# Maximum of independent, unit-variance Gaussians with non-zero means

Suppose $$X_1,\dots,X_n$$ are independent Gaussians, where $$X_k \sim N(\mu_k,1)$$. I am interested in $$Z \stackrel{\rm def}{=} \max_{1\leq k\leq n} X_k$$ and specifically on the asymptotics of $$\mathbb{E}[Z]$$ (as a function of $$n$$ and $$(\mu_k)_k$$), and the concentration around this expected value.

The case where all $$\mu_i$$'s are equal is of course well-understood (equivalent to all $$X_i$$'s being $$N(0,1)$$); but the proofs I know do not seem to generalize to yield anything usable.

As a maybe simpler case, what about having $$\mu_1=\dots=\mu_{n-1}=0$$ and $$\mu_n \neq 0$$? (where $$\mu_n$$ may or may not depend on $$n$$, depending on what one can prove; I am thinking of it as a small constant)

Following a comment below: even in the "simpler" case, what I would like is to understand the gap between the above and the standard "all means are zero" cases (even only for the expected value, setting aside the concentration around it). That will be in the second-order term (or even lower?) of the asymptotics, since the leading term should still be $$\sqrt{2\log n}$$ for constant $$\mu_n$$.

• I think this will depend a lot on the asymptotics of the $\mu_k$'s. In your simpler case, do you assume $\mu_n=O(1)$? Then it should be easy to see that the effect of $\mu_n$ is negligible. – Iosif Pinelis Nov 27 at 19:25
• @IosifPinelis I should be more explicit: yes, $\mu_n$ is $O(1)$, but I am interested in the second-order term of the asymptotics then. (My motivation, besides the question itself, is a testing one: what is the separation between all-standard and the non-zero-mean cases) – Clement C. Nov 27 at 19:33
• What do you mean by "second order term"? the maximum will be, as long as $\mu_n=O(1)$, $\sqrt{2\log n}-c\log\log n/\sqrt{\log n}+O(1/\sqrt{\log n})$ for $c$ a constant that I am too lazy to compute. In your general case, you can compute the right asymptotics from the asymptotics of $\sum P(X_i>x_n)$ and match $x_n$ so that the sum is of order $1$. – ofer zeitouni Dec 2 at 22:03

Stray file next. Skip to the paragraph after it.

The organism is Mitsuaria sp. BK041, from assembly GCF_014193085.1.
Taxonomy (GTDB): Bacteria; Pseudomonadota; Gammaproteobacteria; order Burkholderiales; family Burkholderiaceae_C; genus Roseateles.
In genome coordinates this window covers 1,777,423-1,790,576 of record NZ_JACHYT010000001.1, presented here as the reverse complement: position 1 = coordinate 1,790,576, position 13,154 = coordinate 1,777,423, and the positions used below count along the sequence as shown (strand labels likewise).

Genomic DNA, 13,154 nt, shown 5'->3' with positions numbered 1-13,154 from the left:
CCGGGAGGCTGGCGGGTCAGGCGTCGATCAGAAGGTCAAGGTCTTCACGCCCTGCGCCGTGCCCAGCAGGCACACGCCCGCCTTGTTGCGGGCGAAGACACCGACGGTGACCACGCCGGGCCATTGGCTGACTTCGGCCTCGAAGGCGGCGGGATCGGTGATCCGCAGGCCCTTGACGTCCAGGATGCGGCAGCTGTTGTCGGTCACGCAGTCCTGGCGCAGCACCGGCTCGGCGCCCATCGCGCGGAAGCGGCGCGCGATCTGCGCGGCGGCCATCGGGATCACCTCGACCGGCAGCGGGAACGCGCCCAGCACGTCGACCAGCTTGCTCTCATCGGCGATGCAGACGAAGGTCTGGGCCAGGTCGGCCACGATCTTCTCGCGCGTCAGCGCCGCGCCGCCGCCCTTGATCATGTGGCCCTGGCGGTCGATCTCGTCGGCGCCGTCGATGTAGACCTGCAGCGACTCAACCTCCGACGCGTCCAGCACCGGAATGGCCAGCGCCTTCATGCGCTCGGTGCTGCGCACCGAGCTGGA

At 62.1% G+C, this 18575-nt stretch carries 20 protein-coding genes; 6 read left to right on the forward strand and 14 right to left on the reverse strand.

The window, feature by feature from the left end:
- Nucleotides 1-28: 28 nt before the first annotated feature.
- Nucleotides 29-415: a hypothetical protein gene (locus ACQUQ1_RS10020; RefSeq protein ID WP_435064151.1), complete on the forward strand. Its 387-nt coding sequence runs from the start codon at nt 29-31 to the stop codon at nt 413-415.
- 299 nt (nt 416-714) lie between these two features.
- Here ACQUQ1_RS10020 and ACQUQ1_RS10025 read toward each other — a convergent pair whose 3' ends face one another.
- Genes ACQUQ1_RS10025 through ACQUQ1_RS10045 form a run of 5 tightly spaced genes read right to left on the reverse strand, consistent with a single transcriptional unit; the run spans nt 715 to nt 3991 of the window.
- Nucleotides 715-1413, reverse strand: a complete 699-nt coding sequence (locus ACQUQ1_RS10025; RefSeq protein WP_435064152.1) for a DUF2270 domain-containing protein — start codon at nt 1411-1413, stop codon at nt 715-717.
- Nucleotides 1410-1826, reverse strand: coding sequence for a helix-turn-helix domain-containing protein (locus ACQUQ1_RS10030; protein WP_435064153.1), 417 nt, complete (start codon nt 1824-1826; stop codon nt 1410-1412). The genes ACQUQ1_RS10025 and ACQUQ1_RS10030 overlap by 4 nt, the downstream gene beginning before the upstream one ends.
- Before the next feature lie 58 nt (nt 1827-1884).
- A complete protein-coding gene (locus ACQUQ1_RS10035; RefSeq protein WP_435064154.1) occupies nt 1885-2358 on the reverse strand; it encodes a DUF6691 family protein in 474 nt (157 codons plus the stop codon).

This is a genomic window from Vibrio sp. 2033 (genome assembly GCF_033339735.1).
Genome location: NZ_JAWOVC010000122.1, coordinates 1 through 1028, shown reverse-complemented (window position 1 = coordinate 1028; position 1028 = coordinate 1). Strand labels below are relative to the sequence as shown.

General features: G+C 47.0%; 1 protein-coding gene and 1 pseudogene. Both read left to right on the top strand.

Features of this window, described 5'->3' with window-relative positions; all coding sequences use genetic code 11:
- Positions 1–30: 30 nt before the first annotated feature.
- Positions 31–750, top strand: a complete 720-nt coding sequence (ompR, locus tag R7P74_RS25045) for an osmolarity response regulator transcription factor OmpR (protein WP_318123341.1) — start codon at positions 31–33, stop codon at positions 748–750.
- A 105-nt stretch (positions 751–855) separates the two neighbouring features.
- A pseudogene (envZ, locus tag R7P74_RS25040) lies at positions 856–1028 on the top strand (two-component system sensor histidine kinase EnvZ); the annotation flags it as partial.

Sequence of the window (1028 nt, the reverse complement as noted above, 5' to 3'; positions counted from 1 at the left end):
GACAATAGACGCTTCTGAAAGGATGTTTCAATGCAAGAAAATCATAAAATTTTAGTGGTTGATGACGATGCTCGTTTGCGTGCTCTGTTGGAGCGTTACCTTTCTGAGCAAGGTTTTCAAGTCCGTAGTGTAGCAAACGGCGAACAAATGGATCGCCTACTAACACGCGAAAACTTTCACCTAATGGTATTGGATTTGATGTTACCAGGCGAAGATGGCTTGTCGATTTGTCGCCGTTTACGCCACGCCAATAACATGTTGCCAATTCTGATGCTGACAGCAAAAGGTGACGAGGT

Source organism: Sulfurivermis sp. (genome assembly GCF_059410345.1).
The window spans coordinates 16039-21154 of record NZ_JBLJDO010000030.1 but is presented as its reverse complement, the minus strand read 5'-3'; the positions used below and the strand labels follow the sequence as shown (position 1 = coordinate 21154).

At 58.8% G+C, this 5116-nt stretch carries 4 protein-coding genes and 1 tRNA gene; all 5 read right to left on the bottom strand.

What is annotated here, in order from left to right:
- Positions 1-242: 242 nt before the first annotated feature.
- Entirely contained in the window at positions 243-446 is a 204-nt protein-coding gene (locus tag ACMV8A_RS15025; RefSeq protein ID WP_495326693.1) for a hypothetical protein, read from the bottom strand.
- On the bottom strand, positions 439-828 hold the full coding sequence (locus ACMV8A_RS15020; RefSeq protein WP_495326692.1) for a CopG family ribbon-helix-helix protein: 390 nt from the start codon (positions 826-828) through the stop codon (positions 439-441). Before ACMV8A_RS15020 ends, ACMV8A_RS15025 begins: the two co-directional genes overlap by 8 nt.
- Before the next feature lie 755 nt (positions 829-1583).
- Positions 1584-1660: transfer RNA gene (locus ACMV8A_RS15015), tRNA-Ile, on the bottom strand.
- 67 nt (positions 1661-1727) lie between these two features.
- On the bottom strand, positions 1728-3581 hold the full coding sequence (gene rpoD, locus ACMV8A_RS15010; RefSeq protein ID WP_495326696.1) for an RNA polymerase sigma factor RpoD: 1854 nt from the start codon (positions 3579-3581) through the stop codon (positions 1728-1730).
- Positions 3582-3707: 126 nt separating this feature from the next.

Concentration is easy: the max function is 1-Lipschitz w.r.t. $$\ell_2$$, so the standard sub-gaussian dimension-free inequality holds (see Vershynin's book, or Boucheron et al., or many others).
The expectation can be trickier, but one simplifying fact is that you can compute the CDF (and hence the density) exactly. Let's consider your simpler case. Let $$F_0$$ be the CDF of the $$N(0,1)$$ Gaussian and $$F_1$$ the CDF of the $$N(\mu,1)$$ Gaussian. Then $$P(Z\le t) = \prod_{k=1}^n(X_k\le t)=F_0(t)^{n-1}F_1(t),$$ which is the CDF of $$Z$$. From here, you can compute the density and hence the expectation.
• It doesn't look so easy to get a nice expectation from that CDF; the result is an integral of $\erf$'s that probably can't simplified much. – Matt F. Nov 27 at 21:01
• This may be useful to compute it numerically (given specific values), à la Ross (2003); not clear to me how to proceed to get the sought asymptotics as a function of $n$ and $\mu_n$, even in the simple case... is it obvious? – Clement C. Dec 2 at 18:01
• The Lip concentration gives you no better than Borell's inequality: the variance of the max is bounded by O(1). In truth, it is much smaller, unless $\mu_n$ is large... – ofer zeitouni Dec 2 at 22:05